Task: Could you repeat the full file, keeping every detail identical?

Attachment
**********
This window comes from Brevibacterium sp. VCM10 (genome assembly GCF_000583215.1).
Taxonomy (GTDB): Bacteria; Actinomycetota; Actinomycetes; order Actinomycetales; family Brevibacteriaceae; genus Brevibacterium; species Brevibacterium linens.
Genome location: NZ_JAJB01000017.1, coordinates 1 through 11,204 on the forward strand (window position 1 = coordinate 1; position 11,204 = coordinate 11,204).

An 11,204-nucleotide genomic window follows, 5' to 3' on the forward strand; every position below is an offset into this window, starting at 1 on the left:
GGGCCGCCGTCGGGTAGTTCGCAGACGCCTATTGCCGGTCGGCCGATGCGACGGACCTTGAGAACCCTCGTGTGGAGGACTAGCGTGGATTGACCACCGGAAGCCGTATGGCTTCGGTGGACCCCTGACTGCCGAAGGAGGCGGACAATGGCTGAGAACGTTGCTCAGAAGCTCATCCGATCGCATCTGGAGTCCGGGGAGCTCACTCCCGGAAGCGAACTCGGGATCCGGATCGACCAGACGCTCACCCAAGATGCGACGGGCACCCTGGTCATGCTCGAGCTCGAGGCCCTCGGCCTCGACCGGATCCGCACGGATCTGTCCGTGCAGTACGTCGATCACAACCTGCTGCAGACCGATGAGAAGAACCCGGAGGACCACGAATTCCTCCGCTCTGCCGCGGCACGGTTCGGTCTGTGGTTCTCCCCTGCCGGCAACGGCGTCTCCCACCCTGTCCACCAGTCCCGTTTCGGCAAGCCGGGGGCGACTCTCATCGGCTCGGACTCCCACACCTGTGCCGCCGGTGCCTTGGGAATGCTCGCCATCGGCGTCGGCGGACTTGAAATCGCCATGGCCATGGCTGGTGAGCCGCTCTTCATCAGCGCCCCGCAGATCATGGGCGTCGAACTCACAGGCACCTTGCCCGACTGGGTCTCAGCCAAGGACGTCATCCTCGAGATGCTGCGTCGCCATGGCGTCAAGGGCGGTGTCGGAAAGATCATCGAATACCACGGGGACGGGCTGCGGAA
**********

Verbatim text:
This window comes from Brevibacterium sp. VCM10 (genome assembly GCF_000583215.1).
Taxonomy (GTDB): Bacteria; Actinomycetota; Actinomycetes; order Actinomycetales; family Brevibacteriaceae; genus Brevibacterium; species Brevibacterium linens.
Genome location: NZ_JAJB01000017.1, coordinates 1 through 11,204 on the forward strand (window position 1 = coordinate 1; position 11,204 = coordinate 11,204).

An 11,204-nucleotide genomic window follows, 5' to 3' on the forward strand; every position below is an offset into this window, starting at 1 on the left:
GGGCCGCCGTCGGGTAGTTCGCAGACGCCTATTGCCGGTCGGCCGATGCGACGGACCTTGAGAACCCTCGTGTGGAGGACTAGCGTGGATTGACCACCGGAAGCCGTATGGCTTCGGTGGACCCCTGACTGCCGAAGGAGGCGGACAATGGCTGAGAACGTTGCTCAGAAGCTCATCCGATCGCATCTGGAGTCCGGGGAGCTCACTCCCGGAAGCGAACTCGGGATCCGGATCGACCAGACGCTCACCCAAGATGCGACGGGCACCCTGGTCATGCTCGAGCTCGAGGCCCTCGGCCTCGACCGGATCCGCACGGATCTGTCCGTGCAGTACGTCGATCACAACCTGCTGCAGACCGATGAGAAGAACCCGGAGGACCACGAATTCCTCCGCTCTGCCGCGGCACGGTTCGGTCTGTGGTTCTCCCCTGCCGGCAACGGCGTCTCCCACCCTGTCCACCAGTCCCGTTTCGGCAAGCCGGGGGCGACTCTCATCGGCTCGGACTCCCACACCTGTGCCGCCGGTGCCTTGGGAATGCTCGCCATCGGCGTCGGCGGACTTGAAATCGCCATGGCCATGGCTGGTGAGCCGCTCTTCATCAGCGCCCCGCAGATCATGGGCGTCGAACTCACAGGCACCTTGCCCGACTGGGTCTCAGCCAAGGACGTCATCCTCGAGATGCTGCGTCGCCATGGCGTCAAGGGCGGTGTCGGAAAGATCATCGAATACCACGGGGACGGGCTGCGGAA